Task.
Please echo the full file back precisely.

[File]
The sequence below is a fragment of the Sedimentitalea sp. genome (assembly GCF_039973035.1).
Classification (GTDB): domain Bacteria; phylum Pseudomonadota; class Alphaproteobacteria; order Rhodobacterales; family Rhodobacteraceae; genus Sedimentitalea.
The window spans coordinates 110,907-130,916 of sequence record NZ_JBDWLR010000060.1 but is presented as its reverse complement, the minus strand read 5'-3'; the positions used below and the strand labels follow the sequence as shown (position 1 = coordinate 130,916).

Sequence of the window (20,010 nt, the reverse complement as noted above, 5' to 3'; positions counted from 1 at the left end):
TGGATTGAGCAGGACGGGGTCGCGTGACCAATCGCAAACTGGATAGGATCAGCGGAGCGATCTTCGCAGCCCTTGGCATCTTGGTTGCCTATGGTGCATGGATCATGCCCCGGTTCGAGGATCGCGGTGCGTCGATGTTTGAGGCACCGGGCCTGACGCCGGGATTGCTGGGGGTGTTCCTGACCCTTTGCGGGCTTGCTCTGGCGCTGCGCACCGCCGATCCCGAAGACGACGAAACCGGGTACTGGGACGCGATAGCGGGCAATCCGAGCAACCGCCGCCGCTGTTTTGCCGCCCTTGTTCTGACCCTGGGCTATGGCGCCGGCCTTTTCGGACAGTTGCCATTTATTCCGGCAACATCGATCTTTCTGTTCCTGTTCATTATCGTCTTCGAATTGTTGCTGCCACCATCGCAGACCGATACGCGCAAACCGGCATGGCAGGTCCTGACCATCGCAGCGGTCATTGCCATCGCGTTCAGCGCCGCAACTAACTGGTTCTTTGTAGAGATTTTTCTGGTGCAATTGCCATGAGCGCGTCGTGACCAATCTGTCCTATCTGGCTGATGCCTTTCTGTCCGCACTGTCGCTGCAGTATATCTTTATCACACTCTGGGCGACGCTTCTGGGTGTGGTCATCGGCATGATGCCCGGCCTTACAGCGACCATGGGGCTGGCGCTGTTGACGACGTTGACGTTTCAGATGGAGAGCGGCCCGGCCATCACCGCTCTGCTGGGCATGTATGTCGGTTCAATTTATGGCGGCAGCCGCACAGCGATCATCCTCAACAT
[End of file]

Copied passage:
The sequence below is a fragment of the Sedimentitalea sp. genome (assembly GCF_039973035.1).
Classification (GTDB): domain Bacteria; phylum Pseudomonadota; class Alphaproteobacteria; order Rhodobacterales; family Rhodobacteraceae; genus Sedimentitalea.
The window spans coordinates 110,907-130,916 of sequence record NZ_JBDWLR010000060.1 but is presented as its reverse complement, the minus strand read 5'-3'; the positions used below and the strand labels follow the sequence as shown (position 1 = coordinate 130,916).

Sequence of the window (20,010 nt, the reverse complement as noted above, 5' to 3'; positions counted from 1 at the left end):
TGGATTGAGCAGGACGGGGTCGCGTGACCAATCGCAAACTGGATAGGATCAGCGGAGCGATCTTCGCAGCCCTTGGCATCTTGGTTGCCTATGGTGCATGGATCATGCCCCGGTTCGAGGATCGCGGTGCGTCGATGTTTGAGGCACCGGGCCTGACGCCGGGATTGCTGGGGGTGTTCCTGACCCTTTGCGGGCTTGCTCTGGCGCTGCGCACCGCCGATCCCGAAGACGACGAAACCGGGTACTGGGACGCGATAGCGGGCAATCCGAGCAACCGCCGCCGCTGTTTTGCCGCCCTTGTTCTGACCCTGGGCTATGGCGCCGGCCTTTTCGGACAGTTGCCATTTATTCCGGCAACATCGATCTTTCTGTTCCTGTTCATTATCGTCTTCGAATTGTTGCTGCCACCATCGCAGACCGATACGCGCAAACCGGCATGGCAGGTCCTGACCATCGCAGCGGTCATTGCCATCGCGTTCAGCGCCGCAACTAACTGGTTCTTTGTAGAGATTTTTCTGGTGCAATTGCCATGAGCGCGTCGTGACCAATCTGTCCTATCTGGCTGATGCCTTTCTGTCCGCACTGTCGCTGCAGTATATCTTTATCACACTCTGGGCGACGCTTCTGGGTGTGGTCATCGGCATGATGCCCGGCCTTACAGCGACCATGGGGCTGGCGCTGTTGACGACGTTGACGTTTCAGATGGAGAGCGGCCCGGCCATCACCGCTCTGCTGGGCATGTATGTCGGTTCAATTTATGGCGGCAGCCGCACAGCGATCATCCTCAACAT